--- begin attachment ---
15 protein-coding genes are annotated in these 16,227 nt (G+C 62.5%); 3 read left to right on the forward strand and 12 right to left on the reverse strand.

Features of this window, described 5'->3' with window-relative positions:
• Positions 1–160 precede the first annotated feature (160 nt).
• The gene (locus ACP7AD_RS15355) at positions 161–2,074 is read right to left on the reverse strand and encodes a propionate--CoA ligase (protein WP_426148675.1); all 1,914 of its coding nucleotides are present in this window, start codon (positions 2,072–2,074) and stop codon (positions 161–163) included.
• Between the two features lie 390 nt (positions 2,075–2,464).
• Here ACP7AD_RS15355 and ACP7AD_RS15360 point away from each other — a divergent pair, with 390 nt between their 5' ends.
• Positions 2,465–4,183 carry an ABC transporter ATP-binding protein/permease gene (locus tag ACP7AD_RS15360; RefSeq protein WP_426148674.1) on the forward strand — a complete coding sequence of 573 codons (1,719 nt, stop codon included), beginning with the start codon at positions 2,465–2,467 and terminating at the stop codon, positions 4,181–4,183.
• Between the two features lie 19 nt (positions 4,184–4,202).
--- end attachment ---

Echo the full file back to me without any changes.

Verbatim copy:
15 protein-coding genes are annotated in these 16,227 nt (G+C 62.5%); 3 read left to right on the forward strand and 12 right to left on the reverse strand.

Features of this window, described 5'->3' with window-relative positions:
• Positions 1–160 precede the first annotated feature (160 nt).
• The gene (locus ACP7AD_RS15355) at positions 161–2,074 is read right to left on the reverse strand and encodes a propionate--CoA ligase (protein WP_426148675.1); all 1,914 of its coding nucleotides are present in this window, start codon (positions 2,072–2,074) and stop codon (positions 161–163) included.
• Between the two features lie 390 nt (positions 2,075–2,464).
• Here ACP7AD_RS15355 and ACP7AD_RS15360 point away from each other — a divergent pair, with 390 nt between their 5' ends.
• Positions 2,465–4,183 carry an ABC transporter ATP-binding protein/permease gene (locus tag ACP7AD_RS15360; RefSeq protein WP_426148674.1) on the forward strand — a complete coding sequence of 573 codons (1,719 nt, stop codon included), beginning with the start codon at positions 2,465–2,467 and terminating at the stop codon, positions 4,181–4,183.
• Between the two features lie 19 nt (positions 4,184–4,202).